Graduation Date

Spring 2017

Document Type

Dissertation/Thesis

Program

Master of Science degree with a major in Natural Resources, option Forestry, Watershed, & Wildland Sciences

First Committee Member Name

Dr. David Greene

First Committee Member Email

david.greene@humboldt.edu

First Committee Member Affililation

HSU Faculty or Staff

Second Committee Member Name

Dr. Aaron Hohl

Second Committee Member Email

aaron.hohl@humboldt.edu

Second Committee Member Affililation

HSU Faculty or Staff

Third Committee Member Name

Dr. Mark Rizzardi

Third Committee Member Email

mark.rizzardi@humboldt.edu

Third Committee Member Affililation

HSU Faculty or Staff

Subject Categories

Forestry

Abstract

This thesis analyzes the growth of red fir (Abies magnifica) and California white fir (Abies concolor var. lowiana) in three different sites in California and creates an individual-tree, distance-independent growth simulator. The first chapter of this thesis is a literature review discussing the issues facing the forests composed of these montane true fir in California and the forest growth simulators in common use. The second chapter uses AICc model comparison to determine which models for each species best predicts growth of individual trees in terms of basal area increment (BAI). The third chapter of this thesis uses these individual-tree growth models to create a simulator from an Excel workbook to predict how long treatments would persist in uneven-aged, red and white fir composed stands. Twelve hypothetical stands were created and treated in order to illustrate treatment persistence. Sequoia National Forest (SNF) had shorter treatment persistences than similar Klamath National Forest and Tahoe National Forest (TNF) scenarios. Red fir dominated stands had shorter treatment persistences than similar white fir dominated scenarios. More moist stands had shorter treatment persistences than drier stands.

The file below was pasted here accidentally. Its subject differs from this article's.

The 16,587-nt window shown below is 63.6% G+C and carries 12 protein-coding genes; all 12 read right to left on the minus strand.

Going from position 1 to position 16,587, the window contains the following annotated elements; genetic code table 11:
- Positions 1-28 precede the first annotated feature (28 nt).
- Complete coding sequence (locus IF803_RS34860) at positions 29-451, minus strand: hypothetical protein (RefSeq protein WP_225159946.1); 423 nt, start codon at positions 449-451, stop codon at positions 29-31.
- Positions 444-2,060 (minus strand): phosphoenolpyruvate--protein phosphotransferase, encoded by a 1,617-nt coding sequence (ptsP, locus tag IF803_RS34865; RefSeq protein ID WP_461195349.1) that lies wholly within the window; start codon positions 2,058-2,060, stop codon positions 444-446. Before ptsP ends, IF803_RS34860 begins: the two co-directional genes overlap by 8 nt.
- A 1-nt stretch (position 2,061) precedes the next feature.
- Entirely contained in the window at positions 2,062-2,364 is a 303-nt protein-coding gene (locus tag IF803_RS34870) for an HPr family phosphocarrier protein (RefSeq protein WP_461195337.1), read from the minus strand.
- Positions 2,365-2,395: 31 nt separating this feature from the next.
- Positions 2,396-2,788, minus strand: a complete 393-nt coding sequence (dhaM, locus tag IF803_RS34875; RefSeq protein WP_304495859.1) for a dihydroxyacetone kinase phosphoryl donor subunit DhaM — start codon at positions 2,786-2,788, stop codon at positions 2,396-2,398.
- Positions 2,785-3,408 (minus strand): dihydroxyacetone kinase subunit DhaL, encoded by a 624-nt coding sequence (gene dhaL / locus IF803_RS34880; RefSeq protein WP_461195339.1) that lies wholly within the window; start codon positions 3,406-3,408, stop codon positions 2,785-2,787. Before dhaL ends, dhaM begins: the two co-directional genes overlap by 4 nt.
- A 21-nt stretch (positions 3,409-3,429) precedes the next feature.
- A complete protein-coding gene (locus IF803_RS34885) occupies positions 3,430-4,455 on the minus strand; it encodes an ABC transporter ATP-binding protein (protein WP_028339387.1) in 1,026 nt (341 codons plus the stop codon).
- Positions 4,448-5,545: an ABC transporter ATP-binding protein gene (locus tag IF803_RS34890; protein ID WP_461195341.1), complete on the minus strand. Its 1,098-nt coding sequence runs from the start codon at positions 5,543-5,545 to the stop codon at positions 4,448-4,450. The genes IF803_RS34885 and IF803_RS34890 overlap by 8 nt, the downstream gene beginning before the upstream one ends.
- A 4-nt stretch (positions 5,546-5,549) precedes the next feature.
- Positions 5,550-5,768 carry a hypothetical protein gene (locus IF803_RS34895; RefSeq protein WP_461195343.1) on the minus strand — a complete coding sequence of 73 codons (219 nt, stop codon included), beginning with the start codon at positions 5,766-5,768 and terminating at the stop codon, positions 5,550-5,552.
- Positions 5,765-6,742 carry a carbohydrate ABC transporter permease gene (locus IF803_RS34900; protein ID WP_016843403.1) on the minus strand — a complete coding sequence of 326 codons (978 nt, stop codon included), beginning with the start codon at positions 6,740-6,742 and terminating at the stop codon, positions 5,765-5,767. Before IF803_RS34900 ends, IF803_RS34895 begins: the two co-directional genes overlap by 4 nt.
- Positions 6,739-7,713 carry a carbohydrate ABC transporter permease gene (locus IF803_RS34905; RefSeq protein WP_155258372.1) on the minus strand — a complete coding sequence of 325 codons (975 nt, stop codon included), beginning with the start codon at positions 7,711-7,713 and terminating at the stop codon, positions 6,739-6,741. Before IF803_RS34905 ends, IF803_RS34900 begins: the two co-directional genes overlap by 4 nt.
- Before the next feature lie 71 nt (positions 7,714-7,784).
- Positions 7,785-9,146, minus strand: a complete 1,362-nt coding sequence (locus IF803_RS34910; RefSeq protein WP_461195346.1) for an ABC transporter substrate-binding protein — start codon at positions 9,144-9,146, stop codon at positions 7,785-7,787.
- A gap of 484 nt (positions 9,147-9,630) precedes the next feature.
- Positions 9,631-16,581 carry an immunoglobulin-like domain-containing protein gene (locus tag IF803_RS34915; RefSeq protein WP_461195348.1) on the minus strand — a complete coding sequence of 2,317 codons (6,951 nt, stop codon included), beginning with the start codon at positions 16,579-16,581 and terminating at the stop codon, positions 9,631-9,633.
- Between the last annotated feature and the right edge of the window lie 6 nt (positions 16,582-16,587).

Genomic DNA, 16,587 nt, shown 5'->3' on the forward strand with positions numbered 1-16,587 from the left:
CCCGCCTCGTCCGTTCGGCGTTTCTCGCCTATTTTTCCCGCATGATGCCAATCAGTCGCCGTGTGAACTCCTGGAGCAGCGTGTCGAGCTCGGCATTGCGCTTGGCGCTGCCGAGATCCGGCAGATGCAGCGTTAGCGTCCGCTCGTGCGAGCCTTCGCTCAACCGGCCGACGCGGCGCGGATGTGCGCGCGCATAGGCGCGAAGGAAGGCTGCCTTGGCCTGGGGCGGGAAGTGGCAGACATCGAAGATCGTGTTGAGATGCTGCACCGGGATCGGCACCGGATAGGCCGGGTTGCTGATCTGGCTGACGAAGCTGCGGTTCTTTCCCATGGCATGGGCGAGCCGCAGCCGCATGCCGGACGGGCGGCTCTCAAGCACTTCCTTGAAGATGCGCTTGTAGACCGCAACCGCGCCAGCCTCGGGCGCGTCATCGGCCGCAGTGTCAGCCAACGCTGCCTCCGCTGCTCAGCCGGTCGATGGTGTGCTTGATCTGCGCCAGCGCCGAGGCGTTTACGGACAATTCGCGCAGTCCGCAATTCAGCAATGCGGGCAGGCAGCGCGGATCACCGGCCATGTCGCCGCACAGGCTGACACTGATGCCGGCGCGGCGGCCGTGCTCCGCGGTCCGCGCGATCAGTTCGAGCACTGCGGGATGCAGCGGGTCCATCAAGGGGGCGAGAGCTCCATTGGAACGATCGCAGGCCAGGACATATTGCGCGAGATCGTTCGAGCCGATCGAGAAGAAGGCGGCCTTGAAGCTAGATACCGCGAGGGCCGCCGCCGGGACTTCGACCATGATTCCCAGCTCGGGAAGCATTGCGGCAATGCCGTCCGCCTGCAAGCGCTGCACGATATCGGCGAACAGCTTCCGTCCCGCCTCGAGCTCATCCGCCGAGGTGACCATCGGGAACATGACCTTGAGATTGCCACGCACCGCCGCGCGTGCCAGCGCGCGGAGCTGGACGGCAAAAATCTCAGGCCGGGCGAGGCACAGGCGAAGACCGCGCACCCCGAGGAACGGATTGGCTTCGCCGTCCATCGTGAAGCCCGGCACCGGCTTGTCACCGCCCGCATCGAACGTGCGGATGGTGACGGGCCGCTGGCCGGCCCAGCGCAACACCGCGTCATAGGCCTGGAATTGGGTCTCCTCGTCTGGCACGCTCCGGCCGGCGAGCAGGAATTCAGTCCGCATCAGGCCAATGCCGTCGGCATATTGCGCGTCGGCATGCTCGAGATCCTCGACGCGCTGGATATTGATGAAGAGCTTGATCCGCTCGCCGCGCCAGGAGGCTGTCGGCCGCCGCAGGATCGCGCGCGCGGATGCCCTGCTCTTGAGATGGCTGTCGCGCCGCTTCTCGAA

Citation Style

APA

Accessibility Checker

1

Share

 
COinS